As someone who’s been involved in comics, middle grade books, and picture books, you’ve had experience with many different kinds of narrative media. Can you talk a little about how they’re unique and how you approach them? Do you have a preference? Or one that you wish you were doing more of?
All of these genres do what I like the most: telling stories with pictures (and some writing). They are related. But they also have individual characteristics and strengths. Sometimes picture books are like comic strips, but each page is a panel. They are beautiful objects with large imagery, they are pieces art themselves. With comics, you can tell more complex things, and they can be for any age. In both mediums, I try to be visual and not rely too much on the text. I do love them both, but with graphic novels I prefer the French format which tends to be shorter, and I would love to do something like that.
So, your brand new picture book, Neymar: A Soccer Dream Come True written by Mina Javaherbin, just got released a couple of weeks ago. It’s beautiful—particularly considering that it was on such an insane rush schedule. How did you manage to complete it so quickly and still stay sane?
It was an opportunity I had to jump on when Shannon and Associates hooked me up with it at FSG. I do love the challenge of a fast project and attempting the impossible. I worked in tight pencil and skipped the inking and worked with my terrific studio assistant, ShinYeon Moon. The most important thing was to know how much work I had to do on any given day and just to stick to it with the option of coming back to it later to refine.
Since the book is a biography, how did you tackle all the visual research for it?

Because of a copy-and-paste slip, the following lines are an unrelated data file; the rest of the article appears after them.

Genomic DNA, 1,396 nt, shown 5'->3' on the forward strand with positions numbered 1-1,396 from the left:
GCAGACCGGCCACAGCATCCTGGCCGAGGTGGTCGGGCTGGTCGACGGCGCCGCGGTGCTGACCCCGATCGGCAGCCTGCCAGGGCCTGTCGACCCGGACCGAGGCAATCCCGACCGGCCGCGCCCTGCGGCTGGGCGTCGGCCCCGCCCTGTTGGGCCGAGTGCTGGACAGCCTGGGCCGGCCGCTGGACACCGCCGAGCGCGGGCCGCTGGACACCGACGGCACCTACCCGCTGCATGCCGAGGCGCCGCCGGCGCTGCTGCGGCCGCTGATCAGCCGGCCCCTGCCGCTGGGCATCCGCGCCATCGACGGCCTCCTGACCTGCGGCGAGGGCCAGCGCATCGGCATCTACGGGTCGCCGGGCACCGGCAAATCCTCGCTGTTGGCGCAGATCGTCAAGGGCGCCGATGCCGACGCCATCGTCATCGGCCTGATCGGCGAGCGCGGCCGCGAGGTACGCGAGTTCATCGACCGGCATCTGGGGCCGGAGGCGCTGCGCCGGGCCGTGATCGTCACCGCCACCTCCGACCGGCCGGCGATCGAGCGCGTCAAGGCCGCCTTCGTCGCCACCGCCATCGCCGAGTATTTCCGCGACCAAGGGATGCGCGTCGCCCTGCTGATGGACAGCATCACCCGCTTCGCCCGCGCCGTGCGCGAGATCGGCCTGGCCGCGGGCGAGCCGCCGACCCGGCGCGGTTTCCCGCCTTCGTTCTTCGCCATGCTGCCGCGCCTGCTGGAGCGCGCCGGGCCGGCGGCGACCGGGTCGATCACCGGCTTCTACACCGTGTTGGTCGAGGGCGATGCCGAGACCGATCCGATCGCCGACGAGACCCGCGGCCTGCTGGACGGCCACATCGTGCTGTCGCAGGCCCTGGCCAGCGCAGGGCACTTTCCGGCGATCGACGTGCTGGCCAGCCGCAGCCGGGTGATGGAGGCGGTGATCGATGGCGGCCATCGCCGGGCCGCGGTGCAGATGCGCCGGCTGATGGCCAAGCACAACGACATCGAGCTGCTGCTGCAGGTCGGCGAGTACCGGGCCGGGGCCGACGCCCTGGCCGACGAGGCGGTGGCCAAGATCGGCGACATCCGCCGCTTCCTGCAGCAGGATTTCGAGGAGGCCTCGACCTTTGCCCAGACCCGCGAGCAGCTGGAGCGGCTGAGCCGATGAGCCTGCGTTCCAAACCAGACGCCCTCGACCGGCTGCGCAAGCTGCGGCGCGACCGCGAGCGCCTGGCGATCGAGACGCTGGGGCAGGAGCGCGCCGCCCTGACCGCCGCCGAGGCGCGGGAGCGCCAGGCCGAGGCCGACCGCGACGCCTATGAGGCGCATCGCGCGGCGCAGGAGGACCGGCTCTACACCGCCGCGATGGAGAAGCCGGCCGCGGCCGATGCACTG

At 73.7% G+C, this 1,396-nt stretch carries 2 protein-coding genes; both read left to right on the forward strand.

A lot of googling and some material came from the author. We were lucky to find a few personal photos from his childhood. Other things I made up in the most faithful way possible, based on other materials I had, filling in the blanks with my own interpretation and imagination.
Can you talk a little, for our readers who are interested in children’s books, about the mechanics behind creating the book. What was your process like for initial thumbnails to sketches to final art? What kinds of things were you thinking about in terms of page-to-page narrative and how that also fits into the overall book? And how did you negotiate color too? I always find it hard to color one piece of art, let alone 32 pages worth, considering how it all works as a larger whole. Demystify it for us!
It’s definitely a big undertaking!
I always start with thumbnails. This way I see all the pages together and see their rhythm, if the compositions repeat or have a nice variety, etc. I scan those thumbnails and put them into an InDesign document so I can simulate an actual book with the type and see how the drawings stand up on their own. If I have time I also make dummies—physically turning the page is yet another way to check if it feels right.
Moving towards finish, there’s a lot of printing out and working over it and scanning again. For the coloring, I also find that difficult since they need to look good on their own and together as a whole.
I might do a couple tests but then I work on all the spreads simultaneously. That really helps to figure out the overall color scheme. I do a rough version of all the spreads and come back to them in a second round, third round, 15th round . . . till I’m happy.
Now you’re in the promotional part of the children’s book cycle—which is a job unto itself. What kinds of things are you doing to promote the book? What about the publisher?
As freelance illustrator, it’s challenging to promote your book since the next job is already breathing down your neck!
The publishers do some standard things, like submitting to a lot of reviewers, and might help setting up a few events. But the more you can do the better. So I am going to some book stores to introduce the book, I made cards to send out, I reach out to some reviewers myself, and use my social media channels to post about it.
Plans for any future books? Anything you can discuss?
I’m working on some new picture book stories of my own which tend to veer more into the fantastical or from my own experiences. There is a familiar New York City phenomenon I’ve been trying to shape into a story. I’ve also been working with an author on a biographical graphic novel pitch.
Final question: do you have any general advice for illustrators looking to get where you are now in your career? Anything you wish you’d known earlier? Any hard-won lessons?
It’s a marathon, not a sprint!
I tell people there’s no magic formula– everybody’s path is different, and it takes time, effort, professionalism, patience and persistence, a little bit of luck. I guess it is a formula after all! There you are.